Who are you? Really? Sam Tschida explores an interesting concept. Released this January, this fun little novel is about a woman with amnesia, who recreates herself by looking up all of her Instagram posts. It raises some good questions:
Are we more than our posts? If a prospective employer looked at your posts on Facebook or Instagram, would there be a complete picture of you? What kind of transparency lets the real you shine through, and what kind of filters create a false, glamorized image of yourself? These are important questions, because it’s easy to get lost in your own little bubble without realizing how you portray yourself to strangers.
We all post on topics we find meaningful—but realize that the world sees your raw emotion as well as our professional face. Don’t let one obscure the other. Post more deliberately and screen every post with the help of time to determine whether or not to click the post now button. We tell teenagers to evaluate their rhetoric by five simple questions, like Is it kind? Is it true? Add to that list Is it necessary? Most of our posts should probably die an early death before we hit the post button.
Are you on the right platform? As popular as Instagram and Twitter may be, are they the right platforms for you? Evaluate your presence by looking at Social Media education and see if you are living in the right zone. Personally, I find disappearing pictures not worth my time. I’m neither photogenic nor in love with myself. I’m too old school. You may feel otherwise, but be sure the breadcrumbs you leave are representative of your true self.
Each social platform caters to a different part of the population, and each is designed to carry a certain kind of message. Don’t limit yourself to just a professional presence on LinkedIn, and at the same time, don’t be just a bubblehead on Twitter. Take the time to sit down and map out a strategy for communicating your presence, your message, your image. You are the face employers will be looking at to determine if you are a good fit. Create the persona that makes you valuable by being on the right medium.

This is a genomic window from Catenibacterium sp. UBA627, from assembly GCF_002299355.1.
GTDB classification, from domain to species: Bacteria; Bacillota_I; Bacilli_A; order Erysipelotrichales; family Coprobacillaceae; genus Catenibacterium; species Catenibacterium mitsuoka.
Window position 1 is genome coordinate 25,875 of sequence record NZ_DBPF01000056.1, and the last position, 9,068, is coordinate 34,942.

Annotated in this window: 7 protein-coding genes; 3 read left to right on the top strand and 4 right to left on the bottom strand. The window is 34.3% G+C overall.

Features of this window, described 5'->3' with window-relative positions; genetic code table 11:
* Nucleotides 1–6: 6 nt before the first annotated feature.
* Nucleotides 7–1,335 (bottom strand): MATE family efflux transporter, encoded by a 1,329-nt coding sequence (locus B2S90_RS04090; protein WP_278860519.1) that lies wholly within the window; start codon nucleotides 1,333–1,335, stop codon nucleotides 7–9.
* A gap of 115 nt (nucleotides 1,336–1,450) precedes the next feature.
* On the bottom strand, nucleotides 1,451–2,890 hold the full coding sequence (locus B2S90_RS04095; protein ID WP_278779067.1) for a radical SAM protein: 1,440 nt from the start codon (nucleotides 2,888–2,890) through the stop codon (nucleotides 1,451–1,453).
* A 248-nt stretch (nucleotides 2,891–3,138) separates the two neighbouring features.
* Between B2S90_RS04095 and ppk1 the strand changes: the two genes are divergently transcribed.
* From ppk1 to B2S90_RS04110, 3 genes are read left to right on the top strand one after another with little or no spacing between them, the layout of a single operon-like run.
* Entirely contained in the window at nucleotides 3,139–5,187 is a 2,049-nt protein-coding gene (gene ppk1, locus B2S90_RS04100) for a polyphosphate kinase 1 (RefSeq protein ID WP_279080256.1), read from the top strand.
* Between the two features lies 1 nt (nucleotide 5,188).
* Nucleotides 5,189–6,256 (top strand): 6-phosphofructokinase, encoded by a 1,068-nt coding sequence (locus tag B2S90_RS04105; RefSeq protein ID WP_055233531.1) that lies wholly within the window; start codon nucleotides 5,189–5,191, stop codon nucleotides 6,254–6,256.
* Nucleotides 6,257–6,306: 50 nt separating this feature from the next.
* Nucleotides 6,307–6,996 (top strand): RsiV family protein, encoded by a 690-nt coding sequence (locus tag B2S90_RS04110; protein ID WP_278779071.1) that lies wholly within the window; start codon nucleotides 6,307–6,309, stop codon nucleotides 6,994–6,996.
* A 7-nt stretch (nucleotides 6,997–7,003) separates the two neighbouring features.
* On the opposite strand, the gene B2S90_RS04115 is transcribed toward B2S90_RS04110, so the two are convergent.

Compose a valuable message. Have you been watching those funny commercials by the life coach helping folks not turn into their parents? We have been wondering what’s wrong with calling The Rifleman a TV program. After all, a show is something you see on the big screen, but does it matter?
Your message has to do more than make people smile or make people think…it has to resonate with them. Project yourself as a professional. Your work has merit. Your posting, wherever it is, must create a sense of solid worth. Determine your message and craft it in bold, solid terms others can will find compelling.
If you fell off the curb and had amnesia tomorrow, how would social media describe you? It’s worth thinking about, and this is a good read.